Thursday 23 November 2017


Calls For Nationwide Mass Protests to force an increase in the Budgetary Allocation to Education
Press statement
The Education Rights Campaign (ERC) strongly condemns the proposal of President Buhari-led Federal Executive Council to allocate a paltry 7.04% of the 2018 budget to the education sector. We hereby demand an upward review of the budgetary allocation to education up to 26% as recommended by UNESCO, democratic management of schools as well as the honoring of all agreements reached with unions in the education sector.

There is no more doubt that the Buhari-administration has only been paying lip service to the much needed revitalization of this crucial, but ailing sector. We applaud the National Association of Polytechnic Students (NAPS) and other groups for condemning the budget but now is the time to move beyond talks.

Now that the 2018 budget proposal is yet to be passed into law, there is a chance to win an upward increase in the allocation to education if we fight. Between now and January 2018, we have a chance to stamp our feet on the ground and demand that government does what is right. This would require a series of mass actions like lecture boycotts, strikes and protest marches across the country and up to the gate of the National Assembly to compel the lawmakers to increase the allocation to education.

Therefore, we urge the students unions, National Association of Nigerian Students (NANS), NAPS, NUT, ASUU and other unions in the education sector not to fold their arms but to immediately hold meetings of their organs and collectively call for mass actions involving students, education workers, parents and members of the public. Such mass actions which should take place on campuses must also move to the streets nationwide and culminate in a mass occupation of the National Assembly as the 2018 budget proposals are being debated by lawmakers. Without doing this, the public education sector will face serious challenges over the next one year as a result of this paltry allocation.

The 2018 budget proposal, presented to the National Assembly on Tuesday, 7th November, indicates that a meagre N605.8 billion is earmarked for the funding of the education sector, in spite of the widely acknowledged crises bedeviling the sector. As with previous budgets, the proposed allocation to the education sector is a far cry from the 26% budgetary allocation to education as recommended by UNESCO for developing countries like Nigeria. On the surface, there appears to be a fractional increase in the education budget compared to the N550 billion earmarked for the sector in the present 2017 budget. But as Premium Times of 8th November reported: “Although the N605 billion allocated to the sector this year is higher in naira terms than the N550 billion allocated in 2017, there is a decrease in percentage terms.”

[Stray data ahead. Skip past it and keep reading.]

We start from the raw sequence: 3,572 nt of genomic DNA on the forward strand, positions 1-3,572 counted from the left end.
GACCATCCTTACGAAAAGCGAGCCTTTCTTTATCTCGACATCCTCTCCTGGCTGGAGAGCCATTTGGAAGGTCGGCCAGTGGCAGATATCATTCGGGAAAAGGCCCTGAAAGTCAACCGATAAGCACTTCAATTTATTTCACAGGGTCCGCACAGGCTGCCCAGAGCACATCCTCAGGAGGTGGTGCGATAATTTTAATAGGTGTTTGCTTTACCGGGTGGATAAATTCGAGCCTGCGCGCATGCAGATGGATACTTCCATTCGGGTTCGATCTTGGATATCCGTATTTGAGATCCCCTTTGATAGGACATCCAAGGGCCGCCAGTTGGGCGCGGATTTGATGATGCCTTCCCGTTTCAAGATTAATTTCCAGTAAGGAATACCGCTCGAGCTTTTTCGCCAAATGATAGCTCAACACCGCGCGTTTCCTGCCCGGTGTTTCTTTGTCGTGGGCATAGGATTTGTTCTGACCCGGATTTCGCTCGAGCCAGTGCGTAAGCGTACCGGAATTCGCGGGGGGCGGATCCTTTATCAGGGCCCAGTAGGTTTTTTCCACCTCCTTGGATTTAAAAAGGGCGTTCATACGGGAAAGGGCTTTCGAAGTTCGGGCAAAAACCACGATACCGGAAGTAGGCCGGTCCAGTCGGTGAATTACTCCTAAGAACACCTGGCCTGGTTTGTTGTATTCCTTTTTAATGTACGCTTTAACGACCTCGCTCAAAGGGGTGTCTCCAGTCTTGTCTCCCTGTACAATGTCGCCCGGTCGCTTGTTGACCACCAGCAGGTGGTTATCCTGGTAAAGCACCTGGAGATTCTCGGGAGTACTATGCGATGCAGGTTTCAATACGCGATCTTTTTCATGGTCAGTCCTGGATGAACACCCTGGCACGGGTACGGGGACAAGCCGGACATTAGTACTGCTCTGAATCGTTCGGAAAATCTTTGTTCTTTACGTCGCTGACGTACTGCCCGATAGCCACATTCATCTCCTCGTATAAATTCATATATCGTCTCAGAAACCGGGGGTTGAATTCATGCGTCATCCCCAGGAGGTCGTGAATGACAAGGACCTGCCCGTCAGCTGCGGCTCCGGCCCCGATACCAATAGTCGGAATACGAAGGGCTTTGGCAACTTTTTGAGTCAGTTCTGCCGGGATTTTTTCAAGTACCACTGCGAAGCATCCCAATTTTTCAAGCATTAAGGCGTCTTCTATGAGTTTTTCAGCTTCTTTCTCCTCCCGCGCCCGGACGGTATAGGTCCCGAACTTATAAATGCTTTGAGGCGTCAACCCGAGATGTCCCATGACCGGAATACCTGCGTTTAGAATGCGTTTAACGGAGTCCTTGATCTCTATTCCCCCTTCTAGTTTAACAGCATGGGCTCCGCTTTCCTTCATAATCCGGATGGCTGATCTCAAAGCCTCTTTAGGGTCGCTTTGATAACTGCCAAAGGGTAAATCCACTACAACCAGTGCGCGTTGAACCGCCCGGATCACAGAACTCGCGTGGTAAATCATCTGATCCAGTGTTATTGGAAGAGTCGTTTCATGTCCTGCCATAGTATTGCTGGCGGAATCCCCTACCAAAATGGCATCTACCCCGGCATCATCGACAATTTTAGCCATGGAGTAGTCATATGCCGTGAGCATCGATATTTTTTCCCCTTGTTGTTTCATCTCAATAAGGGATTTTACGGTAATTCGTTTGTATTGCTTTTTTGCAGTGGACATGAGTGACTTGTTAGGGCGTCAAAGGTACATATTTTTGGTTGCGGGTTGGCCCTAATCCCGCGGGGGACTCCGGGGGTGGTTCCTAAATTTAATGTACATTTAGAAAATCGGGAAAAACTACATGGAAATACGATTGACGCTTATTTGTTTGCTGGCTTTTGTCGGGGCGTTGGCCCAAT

Against the backdrop of collapse of public education in the country, the 2018 budget proposal, if passed into law by the National Assembly, would further compound the problems that students and education workers face on daily basis on account of underfunding of public education. Already, managements of schools are increasing fees astronomically, and the University of Benin is the latest example in this regard. As experience has shown in schools where fees have been astronomically increased, the policy of squeezing the pockets of parents dry in order to run schools is indeed incapable of resuscitating moribund academic facilities.

The budget has equally exposed the insincerity of government in respect of its promises to meet the demands of education workers’ unions, especially ASUU, for upward funding of the education sector. This means that the government would continue to grapple with industrial actions by these unions in the coming year, if the national assembly fails to rectify this error and sufficiently increase the budget to education.

Days after this budget was submitted to the National Assembly, the President delivered another academic talk on the problems with the nation’s education system at the Education Summit of the Federal Executive Council. We find it completely deceitful of the President to diagnose same government-induced problems with the nation’s education system, when the underfunding of this system is at the epicentre of the Nigeria’s education crisis. Like the politicians before him, President Buhari continues to draw a parallel line between quality education and national growth, forgetting that there cannot be sustainable growth without a value-creating human population.

However, students, education workers, and parents should draw the conclusion that the crops of capitalist ruling elites in this country are incapable of taking independent initiative to mould a desirable future for young people, and in effect, for this country. This is why together with fighting for save public education, we should also fight to replace all these failed anti-poor and anti-education capitalist politicians with a planned democratic socialist system under which the wealth of Nigeria can be publicly owned and democratically managed to finance free and functional education and other vital social services.


Hassan Taiwo Soweto                                                                      Ibukun Omole                               

National Coordinator (07033697259)                                       National Secretary

Tuesday 7 November 2017